The way of Ashraf's martyrdom was this: He was working in his garden, when they came and took him away to the Government House, to the prison. Ashraf was an honourable man, and of good reputation, and the people were against having him put to death. The governor told them to take him before the Shaykhu'l-Islam.[1] They did so, and the shaykh saw that Ashraf was openly declaring himself to be a follower of the Bab. He would have preferred to have him conceal it, so that his life could be spared. He summoned Ashraf's mother to the <p72> prison, and told her to counsel her son. She came to the prison, and spoke with him, and told him: "If you are killed in the pathway of Baha'u'llah, then you are my son. And if not, you are no son of mine."
[1 The chief cleric of the religious court appointed to each large city by the shah.]

They led him back to the Shaykhu'l-Islam, and the shaykh put his cloak around the young man to hide him and cried, "O people! Siyyid Ashraf denies that he is a Babi. He says, 'Let me be, and go about your business.'"

But Ashraf thrust his head out from the folds of the cloak, and he shouted, "No! I am a Baha'i! Do what you wish with me!" Meanwhile, they had arrested Aba-Basir as well, and by the governor's order they decapitated both of them in the public square.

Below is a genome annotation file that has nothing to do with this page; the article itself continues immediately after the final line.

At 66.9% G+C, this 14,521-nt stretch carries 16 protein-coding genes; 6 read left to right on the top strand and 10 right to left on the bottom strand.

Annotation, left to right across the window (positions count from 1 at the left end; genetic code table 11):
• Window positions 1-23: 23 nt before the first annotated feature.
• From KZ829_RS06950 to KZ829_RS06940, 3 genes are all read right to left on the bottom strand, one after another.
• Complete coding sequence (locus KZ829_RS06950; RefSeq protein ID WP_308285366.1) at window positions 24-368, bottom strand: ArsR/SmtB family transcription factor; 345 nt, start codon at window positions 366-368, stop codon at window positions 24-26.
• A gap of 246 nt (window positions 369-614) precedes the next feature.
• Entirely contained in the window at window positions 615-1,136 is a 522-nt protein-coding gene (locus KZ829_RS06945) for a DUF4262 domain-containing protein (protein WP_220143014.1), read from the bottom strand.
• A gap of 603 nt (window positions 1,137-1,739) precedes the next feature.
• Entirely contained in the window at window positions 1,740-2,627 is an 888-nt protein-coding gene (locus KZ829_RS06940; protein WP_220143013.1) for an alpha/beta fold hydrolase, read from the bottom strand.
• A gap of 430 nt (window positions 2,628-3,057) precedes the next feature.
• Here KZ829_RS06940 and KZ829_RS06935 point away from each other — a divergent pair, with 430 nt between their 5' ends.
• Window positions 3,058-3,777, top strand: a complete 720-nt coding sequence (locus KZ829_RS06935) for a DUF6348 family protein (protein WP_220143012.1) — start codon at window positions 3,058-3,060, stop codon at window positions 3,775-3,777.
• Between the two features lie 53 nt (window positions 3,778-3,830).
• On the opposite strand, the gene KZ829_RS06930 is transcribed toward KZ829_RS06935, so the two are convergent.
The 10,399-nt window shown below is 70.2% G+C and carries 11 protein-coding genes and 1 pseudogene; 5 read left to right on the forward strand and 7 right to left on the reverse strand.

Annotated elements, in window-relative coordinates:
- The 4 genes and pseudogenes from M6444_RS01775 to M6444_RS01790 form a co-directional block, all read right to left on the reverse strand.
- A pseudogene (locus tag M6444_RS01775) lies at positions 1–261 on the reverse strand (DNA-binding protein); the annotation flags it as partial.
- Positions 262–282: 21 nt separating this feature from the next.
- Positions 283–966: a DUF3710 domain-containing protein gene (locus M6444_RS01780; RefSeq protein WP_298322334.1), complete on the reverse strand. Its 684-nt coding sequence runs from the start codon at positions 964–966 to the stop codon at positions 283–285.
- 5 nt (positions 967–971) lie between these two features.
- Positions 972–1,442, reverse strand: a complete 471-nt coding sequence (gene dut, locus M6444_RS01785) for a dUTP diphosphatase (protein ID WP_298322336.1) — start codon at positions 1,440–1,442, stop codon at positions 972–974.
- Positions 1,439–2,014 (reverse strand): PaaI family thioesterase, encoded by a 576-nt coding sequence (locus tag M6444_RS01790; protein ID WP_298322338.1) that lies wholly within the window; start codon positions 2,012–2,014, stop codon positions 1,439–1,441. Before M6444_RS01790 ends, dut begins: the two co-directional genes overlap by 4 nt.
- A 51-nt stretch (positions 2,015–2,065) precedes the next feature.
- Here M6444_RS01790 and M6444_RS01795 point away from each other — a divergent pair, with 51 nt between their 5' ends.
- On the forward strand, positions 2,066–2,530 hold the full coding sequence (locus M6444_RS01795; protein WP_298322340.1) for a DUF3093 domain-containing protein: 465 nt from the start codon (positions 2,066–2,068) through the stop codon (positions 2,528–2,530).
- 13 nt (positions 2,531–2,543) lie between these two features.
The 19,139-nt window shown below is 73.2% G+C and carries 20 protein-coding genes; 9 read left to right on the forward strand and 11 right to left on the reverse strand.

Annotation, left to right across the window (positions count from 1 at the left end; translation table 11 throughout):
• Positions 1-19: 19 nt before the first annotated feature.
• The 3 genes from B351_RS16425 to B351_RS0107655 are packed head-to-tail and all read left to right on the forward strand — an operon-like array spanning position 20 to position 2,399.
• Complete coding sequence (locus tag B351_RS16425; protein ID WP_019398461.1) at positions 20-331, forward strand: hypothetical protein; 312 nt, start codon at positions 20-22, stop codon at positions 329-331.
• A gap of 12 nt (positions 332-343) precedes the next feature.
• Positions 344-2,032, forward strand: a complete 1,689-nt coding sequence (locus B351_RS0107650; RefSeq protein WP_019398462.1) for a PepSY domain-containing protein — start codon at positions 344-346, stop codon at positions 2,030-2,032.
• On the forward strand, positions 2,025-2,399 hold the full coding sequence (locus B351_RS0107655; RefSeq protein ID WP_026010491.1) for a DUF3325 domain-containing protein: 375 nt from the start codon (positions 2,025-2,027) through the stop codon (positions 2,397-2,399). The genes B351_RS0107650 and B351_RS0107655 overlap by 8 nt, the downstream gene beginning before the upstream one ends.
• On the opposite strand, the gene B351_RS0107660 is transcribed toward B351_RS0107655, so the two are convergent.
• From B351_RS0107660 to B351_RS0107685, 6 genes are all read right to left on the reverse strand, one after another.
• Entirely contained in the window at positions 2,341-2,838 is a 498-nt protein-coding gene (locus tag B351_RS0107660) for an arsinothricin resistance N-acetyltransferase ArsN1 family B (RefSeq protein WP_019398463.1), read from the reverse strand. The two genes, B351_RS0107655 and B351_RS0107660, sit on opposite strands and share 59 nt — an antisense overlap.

I stayed about twelve days in the house of Ashraf's mother. I was running a fever. On the last day, at her urging, I enjoyed the hospitality of her bathhouse, and at midnight I said good-bye to her and went along with the caravan, sick and feverish as I was.
I reached Sultaniyyih, and I went from there to Qazvin. Here I called on Samandar, and my plan was to go on to Isfahan and from there to the Holy Land. Samandar had a brother named Shaykh Muhammad-'Ali, who would later die a tragic death from poison in Istanbul (17), and he too was in Qazvin at this time. I never saw such solicitous manners as he had, in all my life. I stayed here several days, and they gave me medicines and I was cured.

Meanwhile, Haji Abu'l-Hasan Amin arrived as I was about to leave. They said, "Wait. Go with Haji Amin." The Haji was just back from 'Akka, and we traveled together to Qum, from Qum to Kashan, and from Kashan to Ardistan. Here Haji Amin journeyed on toward Yazd, <p75> and I went to meet Mirza Fath-'Ali of Ardistan, an exceptional man, and one addressed by Baha'u'llah as Fath-i A'zam, Supreme Victory. On the march to Isatanbul, He also referred to him by this name, saying, "Fath-i A'zam is here with me on this journey," although he was then in Aridstan. Baha'u'llah meant, with Him in the world of the heart.